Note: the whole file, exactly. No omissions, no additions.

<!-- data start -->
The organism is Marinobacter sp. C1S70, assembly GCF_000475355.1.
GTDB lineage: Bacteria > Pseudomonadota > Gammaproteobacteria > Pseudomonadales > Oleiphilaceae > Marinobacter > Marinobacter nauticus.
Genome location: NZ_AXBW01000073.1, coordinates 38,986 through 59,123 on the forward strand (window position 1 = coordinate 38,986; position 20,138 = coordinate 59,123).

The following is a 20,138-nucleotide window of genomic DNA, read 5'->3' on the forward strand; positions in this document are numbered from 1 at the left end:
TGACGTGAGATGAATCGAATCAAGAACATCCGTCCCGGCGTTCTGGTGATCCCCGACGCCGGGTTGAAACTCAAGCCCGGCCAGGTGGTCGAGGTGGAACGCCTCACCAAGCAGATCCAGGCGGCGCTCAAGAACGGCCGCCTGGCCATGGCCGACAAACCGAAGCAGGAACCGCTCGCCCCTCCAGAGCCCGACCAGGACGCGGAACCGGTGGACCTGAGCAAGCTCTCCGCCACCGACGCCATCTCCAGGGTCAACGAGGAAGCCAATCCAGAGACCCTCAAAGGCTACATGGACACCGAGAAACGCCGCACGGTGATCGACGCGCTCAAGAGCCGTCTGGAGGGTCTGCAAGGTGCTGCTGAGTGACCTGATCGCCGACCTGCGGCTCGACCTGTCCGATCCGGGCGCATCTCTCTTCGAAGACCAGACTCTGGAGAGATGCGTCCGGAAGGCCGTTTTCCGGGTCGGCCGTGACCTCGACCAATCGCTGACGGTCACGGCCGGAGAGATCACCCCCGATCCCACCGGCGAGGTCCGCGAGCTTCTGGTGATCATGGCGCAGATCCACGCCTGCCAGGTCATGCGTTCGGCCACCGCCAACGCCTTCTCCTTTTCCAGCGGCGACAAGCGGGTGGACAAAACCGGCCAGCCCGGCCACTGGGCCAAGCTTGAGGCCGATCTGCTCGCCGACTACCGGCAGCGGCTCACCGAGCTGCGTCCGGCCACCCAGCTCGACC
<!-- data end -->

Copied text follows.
The organism is Marinobacter sp. C1S70, assembly GCF_000475355.1.
GTDB lineage: Bacteria > Pseudomonadota > Gammaproteobacteria > Pseudomonadales > Oleiphilaceae > Marinobacter > Marinobacter nauticus.
Genome location: NZ_AXBW01000073.1, coordinates 38,986 through 59,123 on the forward strand (window position 1 = coordinate 38,986; position 20,138 = coordinate 59,123).

The following is a 20,138-nucleotide window of genomic DNA, read 5'->3' on the forward strand; positions in this document are numbered from 1 at the left end:
TGACGTGAGATGAATCGAATCAAGAACATCCGTCCCGGCGTTCTGGTGATCCCCGACGCCGGGTTGAAACTCAAGCCCGGCCAGGTGGTCGAGGTGGAACGCCTCACCAAGCAGATCCAGGCGGCGCTCAAGAACGGCCGCCTGGCCATGGCCGACAAACCGAAGCAGGAACCGCTCGCCCCTCCAGAGCCCGACCAGGACGCGGAACCGGTGGACCTGAGCAAGCTCTCCGCCACCGACGCCATCTCCAGGGTCAACGAGGAAGCCAATCCAGAGACCCTCAAAGGCTACATGGACACCGAGAAACGCCGCACGGTGATCGACGCGCTCAAGAGCCGTCTGGAGGGTCTGCAAGGTGCTGCTGAGTGACCTGATCGCCGACCTGCGGCTCGACCTGTCCGATCCGGGCGCATCTCTCTTCGAAGACCAGACTCTGGAGAGATGCGTCCGGAAGGCCGTTTTCCGGGTCGGCCGTGACCTCGACCAATCGCTGACGGTCACGGCCGGAGAGATCACCCCCGATCCCACCGGCGAGGTCCGCGAGCTTCTGGTGATCATGGCGCAGATCCACGCCTGCCAGGTCATGCGTTCGGCCACCGCCAACGCCTTCTCCTTTTCCAGCGGCGACAAGCGGGTGGACAAAACCGGCCAGCCCGGCCACTGGGCCAAGCTTGAGGCCGATCTGCTCGCCGACTACCGGCAGCGGCTCACCGAGCTGCGTCCGGCCACCCAGCTCGACC